July 23rd, 2010

wayfaring wordhack

Mother Nature, she is good to me

I'm not much of a wildcrafter, though I would love to be. I'm like the little child, always curious about the way things smell and taste, and Julien is forever telling me, "Don't put that in your mouth."  However, since getting pregnant, I'm much more careful what I consume, never you fear.  Still, even babe-in-the-woods me can identify with ease and surety the bounty that surrounds our home, from the wild asparagus and strawberries growing (well, that *were growing;* season is sadly at an end) just on the other side of our excuse for a yard, to the wild onions, cherries, and plums in the fields bordering the Loire.

Like the strawberries and asparagus, the season for onions and cherries is at an end. I picked the 1.2kgs of cherries in the photo below just the other day, but already I knew that it was too late. The fruits were drying, hardening around their stone hearts, and bees and flies were not happy to share the last of the bounty with me.  I do, however, have some of my juicier first pickings in the freezer and am anticipating a cherry pie or, if I want to make my husband happy, a clafoutis. The prunes are just starting, though, and I gleaned two kilos, which have been made into jam and canned whole* to enjoy later in a yoghurt or a fruit salad.

You might wonder what a photo of pizza is doing amongst my other finds. Well, the last of the wild onions found their way into those glorious seafood, spinach, and goat cheese creations, so I thought why not.

Jam is not the only thing I have been making. Someone very dear to my heart (*refrains from pointing fingers at her husband*) bought a canister (500g) of yeast that expires August 13. Of 2010. That is enough yeast to transform 100kg--yes, kilograms--into leavened goods. No way I can use all of that, but I made a start with whipping up a batch of whole wheat, grainy pizza dough (for the yumminess above). I also baked a loaf of bread yesterday. Does the season for baking ever transform into something else?

And speaking of seasons, soon I will be able to harvest blackberries, walnuts, hazelnuts and apples! Even milkweed pods if I'm adventurous and wildcrafty.** Bring it on, Mother Nature; I'm ready for you.

*This is an easy, delicious thing to do, which I learned from my mother-in-law:  Put your washed fruit into a canning jar along with a tablespoon of sugar (the fruit makes its own juice) and pop the jars into your pressure cooker. Steriilze for 10 minutes once the cooker has started whistling. Let the pressure fall off naturally. Cool the jars and check the seal.  Voila, nothing could be easier.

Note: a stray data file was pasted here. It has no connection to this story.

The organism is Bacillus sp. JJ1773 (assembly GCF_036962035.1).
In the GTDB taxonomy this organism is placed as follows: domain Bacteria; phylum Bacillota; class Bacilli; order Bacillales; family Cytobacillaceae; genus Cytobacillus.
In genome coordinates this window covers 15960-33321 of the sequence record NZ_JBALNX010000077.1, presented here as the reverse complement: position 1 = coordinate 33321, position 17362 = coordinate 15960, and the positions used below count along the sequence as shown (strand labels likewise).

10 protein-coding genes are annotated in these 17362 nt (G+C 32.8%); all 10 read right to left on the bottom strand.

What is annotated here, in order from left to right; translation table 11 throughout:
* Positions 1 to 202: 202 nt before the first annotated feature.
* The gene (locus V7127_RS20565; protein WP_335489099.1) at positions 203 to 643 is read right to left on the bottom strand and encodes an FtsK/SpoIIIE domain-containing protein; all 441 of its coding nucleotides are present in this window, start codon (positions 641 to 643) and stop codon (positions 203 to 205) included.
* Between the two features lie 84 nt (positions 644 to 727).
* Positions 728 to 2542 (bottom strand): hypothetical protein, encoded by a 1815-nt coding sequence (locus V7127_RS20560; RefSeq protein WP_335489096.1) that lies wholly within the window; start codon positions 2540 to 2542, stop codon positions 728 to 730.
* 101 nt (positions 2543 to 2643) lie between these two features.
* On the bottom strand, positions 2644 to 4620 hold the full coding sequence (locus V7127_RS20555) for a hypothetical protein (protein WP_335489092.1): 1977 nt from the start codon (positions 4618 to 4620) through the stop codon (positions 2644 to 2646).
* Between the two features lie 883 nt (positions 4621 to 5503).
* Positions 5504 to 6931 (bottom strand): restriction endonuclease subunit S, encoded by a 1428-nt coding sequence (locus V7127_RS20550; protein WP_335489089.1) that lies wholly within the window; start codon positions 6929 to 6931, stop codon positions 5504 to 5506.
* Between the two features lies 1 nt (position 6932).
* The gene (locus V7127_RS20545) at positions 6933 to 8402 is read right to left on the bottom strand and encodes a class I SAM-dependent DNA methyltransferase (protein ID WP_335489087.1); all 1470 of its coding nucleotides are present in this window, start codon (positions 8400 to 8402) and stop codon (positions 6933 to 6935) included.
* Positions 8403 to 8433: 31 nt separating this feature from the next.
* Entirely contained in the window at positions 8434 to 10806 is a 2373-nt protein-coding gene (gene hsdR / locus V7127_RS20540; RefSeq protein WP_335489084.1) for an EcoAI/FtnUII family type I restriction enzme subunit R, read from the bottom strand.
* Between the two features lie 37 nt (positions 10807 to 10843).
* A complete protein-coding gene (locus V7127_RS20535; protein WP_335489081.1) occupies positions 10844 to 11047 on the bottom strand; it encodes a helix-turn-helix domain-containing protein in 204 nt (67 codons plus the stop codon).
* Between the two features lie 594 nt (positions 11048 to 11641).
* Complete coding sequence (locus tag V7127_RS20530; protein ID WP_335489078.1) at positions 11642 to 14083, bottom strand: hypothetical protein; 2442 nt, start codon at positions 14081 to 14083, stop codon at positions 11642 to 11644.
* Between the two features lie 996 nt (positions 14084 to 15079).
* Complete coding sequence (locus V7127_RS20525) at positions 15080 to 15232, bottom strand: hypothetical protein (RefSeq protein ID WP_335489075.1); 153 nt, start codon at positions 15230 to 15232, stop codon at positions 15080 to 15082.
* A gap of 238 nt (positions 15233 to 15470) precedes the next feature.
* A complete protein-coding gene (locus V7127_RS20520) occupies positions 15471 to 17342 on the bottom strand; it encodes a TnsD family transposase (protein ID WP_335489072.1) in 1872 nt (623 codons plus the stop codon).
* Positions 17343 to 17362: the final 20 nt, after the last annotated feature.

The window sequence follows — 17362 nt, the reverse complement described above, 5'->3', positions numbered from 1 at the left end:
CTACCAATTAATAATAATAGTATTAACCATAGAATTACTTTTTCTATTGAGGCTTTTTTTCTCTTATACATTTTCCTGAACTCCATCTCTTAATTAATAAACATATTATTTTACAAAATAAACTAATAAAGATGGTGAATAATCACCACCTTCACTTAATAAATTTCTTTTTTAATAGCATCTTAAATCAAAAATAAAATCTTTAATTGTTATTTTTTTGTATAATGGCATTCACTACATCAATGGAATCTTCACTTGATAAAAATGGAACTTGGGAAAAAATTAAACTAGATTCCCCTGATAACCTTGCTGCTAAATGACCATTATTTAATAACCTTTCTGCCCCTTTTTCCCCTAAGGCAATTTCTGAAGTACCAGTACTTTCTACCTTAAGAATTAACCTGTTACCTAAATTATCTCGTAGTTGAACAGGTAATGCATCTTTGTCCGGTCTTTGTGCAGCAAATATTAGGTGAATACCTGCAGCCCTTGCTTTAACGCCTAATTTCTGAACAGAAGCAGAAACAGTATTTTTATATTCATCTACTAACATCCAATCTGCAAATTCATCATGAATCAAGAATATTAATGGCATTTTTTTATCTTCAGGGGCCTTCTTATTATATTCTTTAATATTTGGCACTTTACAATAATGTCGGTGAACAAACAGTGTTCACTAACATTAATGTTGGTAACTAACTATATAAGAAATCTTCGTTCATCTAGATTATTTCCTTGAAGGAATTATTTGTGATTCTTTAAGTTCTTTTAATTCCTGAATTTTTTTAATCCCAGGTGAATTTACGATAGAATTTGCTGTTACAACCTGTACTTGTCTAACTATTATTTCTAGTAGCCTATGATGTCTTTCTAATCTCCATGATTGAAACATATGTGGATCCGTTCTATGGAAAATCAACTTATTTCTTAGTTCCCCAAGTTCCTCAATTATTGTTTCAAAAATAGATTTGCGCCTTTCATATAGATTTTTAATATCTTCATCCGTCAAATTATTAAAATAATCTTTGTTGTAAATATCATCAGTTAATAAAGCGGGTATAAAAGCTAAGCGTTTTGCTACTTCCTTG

This is my first attempt. Pretty, huh?

I'll let you know how they taste once Julien comes home to try a batch with me.

** Has anyone on my flist ever eaten milkweed pods?
wayfaring wordhack

A Pronominal Conundrum of Colossal Proportions

I believe I already posted about this, say, oh, three years ago, but I can find no trace of it after scouring my tags. So, you get the dilemma presented to you again, with my apologies. But my flist has evolved in those three years and perhaps one of you out there might have new insight to give me.

So, as you clever people will have deduced by now, I have a problem.  I'm returning my attention to my ms To Be Undone, and I find myself wondering, yet again, how I can tackle the pronoun issue for my genderless beings, the Fravardin. I have a very good reason for not giving them a gender, but I won't go into here so as not to muddy the thinking waters.

I don't particularly feel drawn to the idea of using "it"* to describe the Fravardin. Imagine the gymnastics and ridiculous repetitions I would have to perform to keep from sounding like the serial killer in Silence of the Lambs: It puts the lotion on its skin.

Or a less tongue-in-cheek example from the WIP: The High Fravardin trailed its fingers over each mask, lingering on the curve of the girl’s cheek. It had carved and tinted it itself, working from the memory that, Ijad willing, would be expelled today.

Yes, for the second "it" I can use mask again, but let's face it, sometimes, in a novel-length work, it is going to be downright awkward to keep repeating either character names or avoiding using direct and indirect pronouns.

A solution I had come up with before was to copy a system I came across on the net, the Spivak pronouns. This did not receive an especially warm reception when I posted a few chapters to the OWW a while back.  I know that crits are hit or miss, anyhow, but would this avant-garde pronoun system make you put down a work? How about if the sections where the pronoun use is a bit heavier are extremely short?

Have you any alternatives to offer? I'd love hearing any advice and thoughts on the matter.
* I know Neil Gaiman uses "it" to decent effect in Neverwhere in regards to his angel Islington, but I have more beings than that and I'll have to use the pronoun system more frequently.